• What can you tell me about yourself?

When deciding how to answer these common interview questions, do some research on the company and the role you want. Consider what the employer is looking for in a candidate and how you can meet their requirements. While you want your answers to sound professional, think of ways you can be more personable and leave a lasting impression.

Related: Interview Question: “What Are Your Strengths and Weaknesses?”

3. Test the technology

Familiarise yourself with the necessary equipment and software. Before your interview appointment, schedule a test call with a friend or family member. Make sure that your microphone and speakers are working and that your Internet connection supports high-quality live video. Also, check and make sure you're using a professional screen name that's easy for the interviewer to recognise.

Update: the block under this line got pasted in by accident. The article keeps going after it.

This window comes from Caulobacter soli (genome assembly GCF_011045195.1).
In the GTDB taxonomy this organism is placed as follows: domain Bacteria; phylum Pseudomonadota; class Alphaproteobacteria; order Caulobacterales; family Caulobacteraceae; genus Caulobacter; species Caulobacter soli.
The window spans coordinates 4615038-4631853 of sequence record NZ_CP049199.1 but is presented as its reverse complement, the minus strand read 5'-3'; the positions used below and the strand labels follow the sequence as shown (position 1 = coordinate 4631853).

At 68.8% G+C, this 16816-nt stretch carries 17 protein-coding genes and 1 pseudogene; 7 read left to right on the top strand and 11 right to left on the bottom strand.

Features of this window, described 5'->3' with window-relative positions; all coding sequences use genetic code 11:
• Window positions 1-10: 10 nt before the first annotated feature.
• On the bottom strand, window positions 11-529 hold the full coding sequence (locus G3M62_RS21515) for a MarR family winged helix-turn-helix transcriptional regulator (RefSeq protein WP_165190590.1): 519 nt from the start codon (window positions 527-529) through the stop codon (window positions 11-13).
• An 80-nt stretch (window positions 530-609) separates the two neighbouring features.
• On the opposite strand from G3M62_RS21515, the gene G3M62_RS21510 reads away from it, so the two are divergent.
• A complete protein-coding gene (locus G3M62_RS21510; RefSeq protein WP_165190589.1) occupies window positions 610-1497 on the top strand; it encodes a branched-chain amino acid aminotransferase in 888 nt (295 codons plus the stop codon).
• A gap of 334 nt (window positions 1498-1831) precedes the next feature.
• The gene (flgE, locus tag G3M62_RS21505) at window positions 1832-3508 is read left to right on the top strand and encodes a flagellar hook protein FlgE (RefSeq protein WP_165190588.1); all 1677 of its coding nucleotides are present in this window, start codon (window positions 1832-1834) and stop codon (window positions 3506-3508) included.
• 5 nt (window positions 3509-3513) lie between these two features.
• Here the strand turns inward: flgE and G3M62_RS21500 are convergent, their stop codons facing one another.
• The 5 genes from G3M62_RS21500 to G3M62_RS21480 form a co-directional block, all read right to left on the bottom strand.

4. Plan questions to ask

Preparing your own questions to ask your interviewer shows that you have a strong interest in the role. Consider asking questions that you can't easily find the answer to online. Asking about the duties that come with the job or who you may work with are good starting points. Here are several other questions you can ask:

  • What is the company culture like here?

  • Who can I expect to report to in this role?

  • What is your favourite part of working here?

  • How can a new hire thrive in this company?

  • How does this company keep employees happy?